• Bob Vlach, Woodford Sun Staff

Disappointment leads Marsee to repair, then share violins

Orchestra teacher and bluegrass musician Greg Marsee says he’s always

wanted to get into repairing string instruments. Personal

disappointment, and the COVID-19 pandemic that was to follow, became his

path – giving him a purpose, really – to begin purchasing old violins

(also known as fiddles) that are copies of much more expensive originals.

Marsee, director of orchestras for Woodford County Public Schools, says

some “really good deals” come in pieces. The violin that has become his

favorite to play was purchased with a top that had been separated in

three pieces.

The quality of its wood and the characteristics of its back – flamed

maple – intrigued Marsee because that pattern only happens on the north

side of a growing maple tree, he says. Beyond its beauty was a message

on the inside of the violin’s top that identified it as a copy of a

Giseppe Guarneri del Gesu that was last repaired in Colorado Springs in

1953 (the year Marsee’s dad was born).

“The history that came along with it,” he says, “I thought was

fascinating. Just the fact that somebody almost 70 years ago took a

second to write down … when they worked on it … put their thumb print on

it ...”

Marsee says he made that purchase in November 2019 – one month after his

last unsuccessful attempt to buy another violin (the same model Guarneri

del Gesu) that had meant a lot to him since high school.

His violin teacher, Mearl Risner, played that instrument.

“It was the first fiddle I ever heard live in my life. I always just

loved the sound of his fiddle. And he (Risner) was an amazing fiddle

player anyway,” says Marsee.

With his love of history and music, Marsee remembers telling himself,

“How awesome would it be to own the instrument that really helped

inspire me to be what I am today.”

Risner had by then returned the fiddle to its original owner and she

gave the instrument to her son. He agreed to meet with Marsee, who got

to play several tunes on the instrument.

“It was just a joy to get to play it again,” remembers Marsee.

Before leaving, he told the instrument’s new owner, “If you ever decide

to part with it … I would consider it a great personal honor to own that

violin …”

Eventually, its new owner chose to give the violin, which was in need of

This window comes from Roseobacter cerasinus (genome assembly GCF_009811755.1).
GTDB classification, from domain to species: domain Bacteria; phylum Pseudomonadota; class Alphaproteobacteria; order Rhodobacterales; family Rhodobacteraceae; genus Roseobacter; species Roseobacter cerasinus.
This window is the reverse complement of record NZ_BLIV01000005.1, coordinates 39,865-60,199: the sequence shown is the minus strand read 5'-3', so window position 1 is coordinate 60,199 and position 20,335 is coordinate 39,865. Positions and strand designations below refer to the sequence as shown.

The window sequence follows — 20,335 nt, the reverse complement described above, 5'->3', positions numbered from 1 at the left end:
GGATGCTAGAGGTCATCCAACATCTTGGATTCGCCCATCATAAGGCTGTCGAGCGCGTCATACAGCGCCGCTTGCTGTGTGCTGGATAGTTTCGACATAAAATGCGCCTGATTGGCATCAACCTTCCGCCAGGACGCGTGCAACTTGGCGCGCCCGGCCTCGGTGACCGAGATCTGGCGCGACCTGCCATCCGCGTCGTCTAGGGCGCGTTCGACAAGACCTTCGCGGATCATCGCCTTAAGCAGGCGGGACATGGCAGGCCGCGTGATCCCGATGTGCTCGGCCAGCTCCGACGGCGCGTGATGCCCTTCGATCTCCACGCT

repairs (about $600 worth), to his niece. She was a musician who played

violin and eventually decided not to part with the family heirloom –

even after Marsee offered her a violin that he says had a much higher

monetary value.

“That was very heartbreaking,” says Marsee. “It was a very intense two

months of waiting to see if this was going to unfold …

“I was really disappointed. I had my mind set on that violin. It had

this tone that I always loved.” Although it wasn’t an original Guarneri

del Gesu, it’s a copy of what’s considered one of the two highest

quality violins made in Italy – a Stradivarius being the other.

Marsee channeled his disappointment into a new purpose – making repairs

to violins and other string instruments for other musicians to play.

“I try not to spend over $50 on these instruments,” he says. “Once

they’re fixed up, they can be worth up to $1,500 to $2,000 – if they’re

of real good quality and have some age on it and a little bit of pedigree …”

Marsee especially enjoys learning about an instrument’s past. That may

come from the son of a now-deceased musician, or the photos or song

lyrics written on a piece of paper left in a violin case, he says.

“That’s people’s history that wasn’t told, and I just find that

fascinating,” says Marsee. “And I think it’s real important to hear

those stories.”

On his YouTube channel – Kentucky Small Batch Strings – Marsee says he

videotapes himself making repairs, but also shares the stories behind an

instrument when they’ve been uncovered by him.

He takes pride in being able to “preserve a bit of history.”

Before becoming a nontraditional-age student at Eastern Kentucky

University and then a music educator, Marsee was a woodworker and

cabinet maker. So he’s watched a lot of YouTube videos and reached out

to friends who are luthiers (makers of string instruments) for guidance

to make repairs to violins and other string instruments.

“They were just really, really helpful with my pursuit to learn as much

as I can about these instruments,” says Marsee.

He completed an online professional development course this past summer

to improve his craft in making repairs and will pursue a grant so he can

spend a year as an apprentice to a luthier.

“I do want to build instruments … maybe, one or two a year just to keep

up the skill,” says Marsee. He says it would take 20 years for him to

become a trained luthier, and that’ll be awhile after he retires from


“For my life,” he adds later, “this is the resting point of the pendulum

because I’m right there in the middle of creating and teaching, reviving

and teaching, I guess you’d call it.”

Marsee says his former high school teacher and mentor has given him

several violins over the years and, very recently, shared a life lesson.

“I’m going to give you these to you, but they’re not yours,” he told

Marsee. “… You’ve got to give them away. You can’t hang onto them.

They’re not yours. They never were mine …

“… I want you to give them to a student. You’ll know who it is.”

Marses says he hasn’t found the right student where those instruments

and others in need of repair belong yet, but he continues making repairs

– knowing one day each will find a home. He says leaving a violin or any

instrument in a closet where it’s not played for 30 years would really

be “the biggest sin.”

“It’s like finding an orphan a home,” he adds later. “… That’s what

these (instruments) need is someone who is looking for a way to express

themselves … beyond their physical voice.”

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